Procurement documents show why IT reform won’t be easy

Recent experiences of Interior and HUD illustrate the challenges agencies face.

Two solicitation documents posted yesterday demonstrate how difficult information technology acquisition reform -- a top priority for both the White House and Congress -- can be.

The first, for cloud hosting services at the Interior Department, has been a regular on FedBizOpps, the government’s contracting website, for months. The request for proposal dropped July 18. By August 27 the department had received 474 questions from vendors about the solicitation. Rather than respond to those questions one by one, Interior opted to re-issue the RFP multiple times until all the concerns had been dealt with. What may be the final set of clarification came out Wednesday.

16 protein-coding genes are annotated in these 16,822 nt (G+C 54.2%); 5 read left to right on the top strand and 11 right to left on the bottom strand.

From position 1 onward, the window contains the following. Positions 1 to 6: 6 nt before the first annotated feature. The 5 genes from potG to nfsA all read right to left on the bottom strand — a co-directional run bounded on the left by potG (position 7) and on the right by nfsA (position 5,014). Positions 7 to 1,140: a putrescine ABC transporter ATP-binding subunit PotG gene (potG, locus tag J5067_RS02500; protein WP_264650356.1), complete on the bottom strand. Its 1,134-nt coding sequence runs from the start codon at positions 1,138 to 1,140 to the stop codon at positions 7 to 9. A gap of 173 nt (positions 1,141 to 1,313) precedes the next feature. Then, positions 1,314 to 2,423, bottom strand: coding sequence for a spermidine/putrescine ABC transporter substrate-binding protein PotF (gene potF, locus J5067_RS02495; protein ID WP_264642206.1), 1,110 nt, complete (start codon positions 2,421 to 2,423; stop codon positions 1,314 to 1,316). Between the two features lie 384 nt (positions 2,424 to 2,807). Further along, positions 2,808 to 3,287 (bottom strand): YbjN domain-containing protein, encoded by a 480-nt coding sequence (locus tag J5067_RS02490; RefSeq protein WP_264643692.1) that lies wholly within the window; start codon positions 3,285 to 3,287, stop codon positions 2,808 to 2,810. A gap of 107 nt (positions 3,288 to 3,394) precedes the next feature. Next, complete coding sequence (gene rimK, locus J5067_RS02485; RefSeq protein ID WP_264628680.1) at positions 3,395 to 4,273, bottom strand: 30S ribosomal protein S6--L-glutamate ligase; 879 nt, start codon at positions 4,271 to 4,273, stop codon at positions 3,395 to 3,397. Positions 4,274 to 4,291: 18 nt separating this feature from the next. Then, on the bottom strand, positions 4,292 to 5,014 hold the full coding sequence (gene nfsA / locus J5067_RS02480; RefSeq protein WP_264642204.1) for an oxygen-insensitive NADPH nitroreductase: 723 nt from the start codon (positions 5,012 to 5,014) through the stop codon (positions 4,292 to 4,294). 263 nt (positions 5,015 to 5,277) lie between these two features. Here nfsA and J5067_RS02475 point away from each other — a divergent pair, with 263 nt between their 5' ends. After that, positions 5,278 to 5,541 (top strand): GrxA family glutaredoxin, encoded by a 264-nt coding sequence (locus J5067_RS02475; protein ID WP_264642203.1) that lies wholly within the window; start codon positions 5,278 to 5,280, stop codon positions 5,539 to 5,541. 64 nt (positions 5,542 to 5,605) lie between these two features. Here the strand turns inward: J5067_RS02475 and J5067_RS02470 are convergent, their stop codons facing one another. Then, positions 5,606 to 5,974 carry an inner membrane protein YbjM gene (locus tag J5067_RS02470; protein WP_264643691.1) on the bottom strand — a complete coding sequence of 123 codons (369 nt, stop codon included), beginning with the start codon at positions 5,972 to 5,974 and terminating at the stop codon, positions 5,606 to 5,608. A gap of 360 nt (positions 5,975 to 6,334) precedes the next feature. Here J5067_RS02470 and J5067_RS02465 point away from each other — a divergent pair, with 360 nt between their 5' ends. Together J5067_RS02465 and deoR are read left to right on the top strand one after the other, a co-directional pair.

Questions from vendors are to be expected with any complex solicitation. Nearly 500 questions, however, might suggest some basic miscommunication between acquisitions staff, IT staff and vendors.

It’s also possible Interior, which has a painful history with cloud solicitations, simply went overboard with legal language that ended up causing more confusion than clarity.

The second document comes from the Housing and Urban Development Department, which is considering numerous upgrades to its IT infrastructure to comply with White House mandates related to cloud computing and other areas. The request for information is essentially 37 open-ended questions for industry about how HUD should tackle everything from data center consolidation to software as a service to cybersecurity monitoring. 

Open-ended RFIs are also common but it’s rare that agencies throw so many questions into the kitty all at once, essentially asking: “hey, industry, what do you want to tell us?” It will be interesting to see whether HUD’s brand of front-end communication with industry can mitigate the midpoint confusion Interior has been struggling through.